This is the “Debbie-Downer” of posts.
People are celebrating because Osama bin Laden has been killed.
But while I can’t really claim to have liked the guy, I’m not feeling all of the celebration and enthusiasm for his death.
First off, I’m not quite sure this changes anything. Those who died on September 11, 2001 will not return; the troops from Afghanistan will not be coming home any sooner; we do not get to undo the damage and death that has ravaged Afghanistan since our troops arrived; we do not get to bring back those who have died serving us and our country; finally, terrorism will continue because terrorism is based not on the livelihood of a particular person, but on the survival of a particular idea – namely, that God has a big problem with some people and requires someone to take up arms to defend God and harm or kill those who seem to be offending God.
And this idea is not extinguished when the God-offenders kill the God-defenders.
Secondly, how is a Christian supposed to respond to the murder of a mass-murderer?
I can’t and won’t claim to speak for an entire religious community. I can’t even come to a conclusion myself as the feelings are difficult to discern. But speaking for myself, here are my thoughts so far:
As a Christian, I proclaim that every person is a child of God (regardless of who they are or how they act).
As a Christian, I proclaim that it is the Peacemakers that are blessed.
As a Christian, I believe that we are to pray for and Love our enemies (difficult though it may be).
As a Christian, I believe that we are to forgive those who “trespass against us.”
As a Christian, I believe in the reconciling, restoring, and resurrecting power of God’s Love.
As a Christian, I believe in the infinite grace of God that is made possible by God’s unconditional Love.
As a Christian, I believe that Osama bin Laden gave himself over to fear, hatred, and evil – all things that are far from the character of God – but God’s Love is greater than the worst of humanity.
Is not God’s Love what we place our hope and trust in rather than our own ability to return violence with violence?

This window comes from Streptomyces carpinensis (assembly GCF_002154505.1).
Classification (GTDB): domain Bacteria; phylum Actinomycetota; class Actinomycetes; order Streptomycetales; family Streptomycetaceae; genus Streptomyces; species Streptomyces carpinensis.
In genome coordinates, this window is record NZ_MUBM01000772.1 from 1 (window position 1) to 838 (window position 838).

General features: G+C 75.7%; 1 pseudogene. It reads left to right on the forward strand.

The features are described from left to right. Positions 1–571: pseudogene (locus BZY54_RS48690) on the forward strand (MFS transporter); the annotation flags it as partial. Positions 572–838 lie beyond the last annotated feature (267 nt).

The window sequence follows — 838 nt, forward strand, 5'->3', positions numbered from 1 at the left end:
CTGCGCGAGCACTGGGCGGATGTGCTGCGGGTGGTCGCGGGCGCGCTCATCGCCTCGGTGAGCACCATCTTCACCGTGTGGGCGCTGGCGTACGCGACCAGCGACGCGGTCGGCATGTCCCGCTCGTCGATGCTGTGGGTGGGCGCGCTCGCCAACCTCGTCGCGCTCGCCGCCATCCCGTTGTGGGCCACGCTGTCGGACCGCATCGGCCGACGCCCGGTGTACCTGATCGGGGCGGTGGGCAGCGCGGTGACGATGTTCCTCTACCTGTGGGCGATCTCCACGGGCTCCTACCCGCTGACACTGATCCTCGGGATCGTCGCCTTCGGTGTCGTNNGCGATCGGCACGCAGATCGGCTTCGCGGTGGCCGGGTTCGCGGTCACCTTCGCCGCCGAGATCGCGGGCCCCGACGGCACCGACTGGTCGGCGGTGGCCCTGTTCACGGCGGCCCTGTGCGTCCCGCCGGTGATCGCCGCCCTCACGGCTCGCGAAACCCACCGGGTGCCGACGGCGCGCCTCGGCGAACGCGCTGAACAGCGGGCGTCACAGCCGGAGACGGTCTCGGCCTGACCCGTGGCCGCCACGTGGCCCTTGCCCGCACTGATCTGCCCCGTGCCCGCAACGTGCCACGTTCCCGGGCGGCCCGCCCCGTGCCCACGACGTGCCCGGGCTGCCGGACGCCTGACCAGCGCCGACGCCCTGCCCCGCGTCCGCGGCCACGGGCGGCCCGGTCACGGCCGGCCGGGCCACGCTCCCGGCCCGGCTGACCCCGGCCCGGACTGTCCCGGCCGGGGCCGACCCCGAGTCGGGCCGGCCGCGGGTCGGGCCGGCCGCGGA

Now, the President says that “all who welcome peace should be pleased” and that “justice has been done.” Can Peace be obtained through violence? Has it ever? Is Justice secured through war? Or are we merely talking about “Security,” which is a far cry from the presence of Shalom that Jesus and the prophets cried out for? Are we merely talking about simple retributive justice rather than the greater reciprocal justice that has the capacity to restore what has been lost?
We may have obtained greater security, but we have delayed Peace because we have not sought to bring about a bigger vision of Justice, instead settling for death in return for death.
So America defeats another enemy. Obama gets to top Trump’s pride about a foolish birth certificate with bin Laden’s death certificate. The Democrats get a leg-up on the Republicans for National Security. And America continues to be the nation that proudly claims we are “under God” though we seem to be very selective in choosing what aspects of our national life God will rule over.
As for me – one of many who are trying to follow the path of Christ – I do not believe I can celebrate bin Laden’s death; I do not believe I can wish that he burn in hell (partly because if God’s Grace is as big as it seems to be as we read in the bible, God can handle bin Laden).
Instead, I think we in the Church should be praying that more of God’s Love may breathe into us, that it may cast out the fear of our enemies, that we may Love them rather than praying for or celebrating their demise. We in the Church should be working for God’s vision of reciprocal and distributive Justice where exploitation and oppression are no more and bitterness, anger, and resentment are transformed. We in the Church should be holding up God’s vision of Shalom so that we may no longer mistake political stability and “security” for “peace.”
Perhaps there should be a caveat to Jesus’ command to pray for and Love our enemies. Namely, if we cannot bring ourselves to pray for our and Love our enemies – if we are so consumed by fear and anger and hatred that we wish pain and suffering and death upon them – then perhaps we should take all the time that is necessary to pray for ourselves (that we can become the sort of people that can pray for and Love their enemies).
And as the celebration of Osama bin Laden’s death begins across the country and world, that is what I feel compelled to do – pray that we in the Church become the faithful people that can pray for and Love our enemies (all of them).